Robert and Marcia Ascher were actively involved in Ithaca's Jewish community for more than 50 years. Marcia Ascher died in 2013 and Robert Ascher died in 2014. In a final gesture of support, the couple bequeathed a $500,000 endowment to the Ithaca Area United Jewish Community.
Robert, a Cornell University professor emeritus of anthropology, and Marcia, an Ithaca College professor emerita of mathematics, were longtime members of Temple Beth-El. In the 1970s, the couple created a Holocaust library at Temple Beth-El when they contributed 80 volumes to the synagogue. Marcia also helped establish the first board of directors for Ithaca College's Hillel, which supports Jewish activities on campus.
To honor the contributions of the Aschers, the IAUJC sponsored an event on Sunday, Oct. 18. at Emerson Suites at Ithaca College.
Barbara C. Johnson, a professor emerita of anthropology at Ithaca College, presented a talk on the Jewish women's folksongs from Kerala in southern India in honor of the Aschers' ethnographic interests.
"The IAUJC is very grateful to the Aschers for their foresight and generosity," said Marjorie Hoffman, the IAUJC program and campaign chair. "Their gift will help us in our efforts to broaden our programming and the opportunities we offer to the Ithaca community."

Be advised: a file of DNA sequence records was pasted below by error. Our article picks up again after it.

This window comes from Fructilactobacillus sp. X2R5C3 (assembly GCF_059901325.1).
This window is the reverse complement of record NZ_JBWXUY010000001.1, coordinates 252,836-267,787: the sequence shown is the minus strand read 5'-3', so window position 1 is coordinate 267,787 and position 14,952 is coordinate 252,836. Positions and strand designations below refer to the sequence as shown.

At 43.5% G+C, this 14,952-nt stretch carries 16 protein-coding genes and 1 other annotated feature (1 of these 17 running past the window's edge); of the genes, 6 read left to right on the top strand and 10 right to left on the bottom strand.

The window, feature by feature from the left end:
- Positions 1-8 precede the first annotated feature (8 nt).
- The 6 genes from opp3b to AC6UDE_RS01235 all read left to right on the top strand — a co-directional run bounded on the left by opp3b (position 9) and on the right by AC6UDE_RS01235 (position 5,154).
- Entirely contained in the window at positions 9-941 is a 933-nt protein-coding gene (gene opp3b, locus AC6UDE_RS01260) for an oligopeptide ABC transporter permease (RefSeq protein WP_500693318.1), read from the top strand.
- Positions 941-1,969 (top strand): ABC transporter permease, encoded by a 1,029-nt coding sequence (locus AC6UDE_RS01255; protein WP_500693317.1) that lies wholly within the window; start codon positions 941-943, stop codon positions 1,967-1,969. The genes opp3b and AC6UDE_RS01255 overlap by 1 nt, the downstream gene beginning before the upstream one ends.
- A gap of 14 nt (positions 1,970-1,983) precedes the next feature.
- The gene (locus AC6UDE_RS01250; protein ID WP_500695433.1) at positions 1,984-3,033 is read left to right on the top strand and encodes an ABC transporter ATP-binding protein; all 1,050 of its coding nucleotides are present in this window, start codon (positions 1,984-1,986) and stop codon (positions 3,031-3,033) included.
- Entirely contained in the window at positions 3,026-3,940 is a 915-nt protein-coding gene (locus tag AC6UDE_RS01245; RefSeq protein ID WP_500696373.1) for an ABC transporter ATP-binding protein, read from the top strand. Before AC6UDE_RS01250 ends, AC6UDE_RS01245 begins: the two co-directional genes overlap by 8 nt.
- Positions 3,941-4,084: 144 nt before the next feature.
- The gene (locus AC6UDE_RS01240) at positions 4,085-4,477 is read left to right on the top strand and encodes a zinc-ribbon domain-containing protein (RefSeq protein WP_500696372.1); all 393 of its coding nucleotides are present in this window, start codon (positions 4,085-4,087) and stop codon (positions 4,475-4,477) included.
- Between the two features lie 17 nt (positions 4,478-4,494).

While the IAUJC supports Jewish communities throughout the world, the Aschers specified that their endowment be used for programming in the Ithaca area. One initiative that has been made possible by their gift is the creation of a scholarship fund for Jewish camp and teen summer experiences. The scholarships will be available to local youth between the ages of 6 and 18 who would like to attend a Jewish overnight camp or a teen summer experience, such as a trip to Israel. Hoffman said the bequest by the Aschers has moved other members of the Ithaca Jewish community to identify the IAUJC as a recipient and caretaker of family legacies. "We are proud to be seen as a dependable custodian for families and individuals who value the Jewish community, both in Ithaca and around the world," she said.
The Oct. 18 event at Ithaca College opened with an exhibit of the Aschers' work. The exhibit included films and sculpture by Robert and ethnomathematic displays by Marcia.